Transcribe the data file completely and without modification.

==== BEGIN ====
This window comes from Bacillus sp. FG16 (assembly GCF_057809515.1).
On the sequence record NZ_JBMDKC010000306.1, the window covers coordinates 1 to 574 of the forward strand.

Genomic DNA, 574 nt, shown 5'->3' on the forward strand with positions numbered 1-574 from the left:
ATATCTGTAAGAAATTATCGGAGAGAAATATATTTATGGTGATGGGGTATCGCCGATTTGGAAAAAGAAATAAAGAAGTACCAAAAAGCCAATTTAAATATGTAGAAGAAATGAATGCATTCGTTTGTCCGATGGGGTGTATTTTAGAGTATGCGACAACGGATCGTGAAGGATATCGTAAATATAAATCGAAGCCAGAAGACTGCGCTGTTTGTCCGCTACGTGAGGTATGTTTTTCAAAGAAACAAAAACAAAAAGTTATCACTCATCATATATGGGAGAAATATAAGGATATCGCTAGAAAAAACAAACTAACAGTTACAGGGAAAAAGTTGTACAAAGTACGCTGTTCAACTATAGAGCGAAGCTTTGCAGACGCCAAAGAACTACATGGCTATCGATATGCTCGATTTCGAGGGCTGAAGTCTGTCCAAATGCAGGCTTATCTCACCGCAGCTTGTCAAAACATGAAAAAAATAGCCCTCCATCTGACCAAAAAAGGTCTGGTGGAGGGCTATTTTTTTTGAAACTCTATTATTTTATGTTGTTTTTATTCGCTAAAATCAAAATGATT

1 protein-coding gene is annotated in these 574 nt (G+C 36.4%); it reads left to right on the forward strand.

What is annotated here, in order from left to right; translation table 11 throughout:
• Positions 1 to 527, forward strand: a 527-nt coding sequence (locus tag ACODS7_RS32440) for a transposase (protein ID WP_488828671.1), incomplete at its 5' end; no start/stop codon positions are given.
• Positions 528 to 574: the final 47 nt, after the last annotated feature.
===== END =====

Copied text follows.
This window comes from Bacillus sp. FG16 (assembly GCF_057809515.1).
On the sequence record NZ_JBMDKC010000306.1, the window covers coordinates 1 to 574 of the forward strand.

Genomic DNA, 574 nt, shown 5'->3' on the forward strand with positions numbered 1-574 from the left:
ATATCTGTAAGAAATTATCGGAGAGAAATATATTTATGGTGATGGGGTATCGCCGATTTGGAAAAAGAAATAAAGAAGTACCAAAAAGCCAATTTAAATATGTAGAAGAAATGAATGCATTCGTTTGTCCGATGGGGTGTATTTTAGAGTATGCGACAACGGATCGTGAAGGATATCGTAAATATAAATCGAAGCCAGAAGACTGCGCTGTTTGTCCGCTACGTGAGGTATGTTTTTCAAAGAAACAAAAACAAAAAGTTATCACTCATCATATATGGGAGAAATATAAGGATATCGCTAGAAAAAACAAACTAACAGTTACAGGGAAAAAGTTGTACAAAGTACGCTGTTCAACTATAGAGCGAAGCTTTGCAGACGCCAAAGAACTACATGGCTATCGATATGCTCGATTTCGAGGGCTGAAGTCTGTCCAAATGCAGGCTTATCTCACCGCAGCTTGTCAAAACATGAAAAAAATAGCCCTCCATCTGACCAAAAAAGGTCTGGTGGAGGGCTATTTTTTTTGAAACTCTATTATTTTATGTTGTTTTTATTCGCTAAAATCAAAATGATT

1 protein-coding gene is annotated in these 574 nt (G+C 36.4%); it reads left to right on the forward strand.

What is annotated here, in order from left to right; translation table 11 throughout:
• Positions 1 to 527, forward strand: a 527-nt coding sequence (locus tag ACODS7_RS32440) for a transposase (protein ID WP_488828671.1), incomplete at its 5' end; no start/stop codon positions are given.
• Positions 528 to 574: the final 47 nt, after the last annotated feature.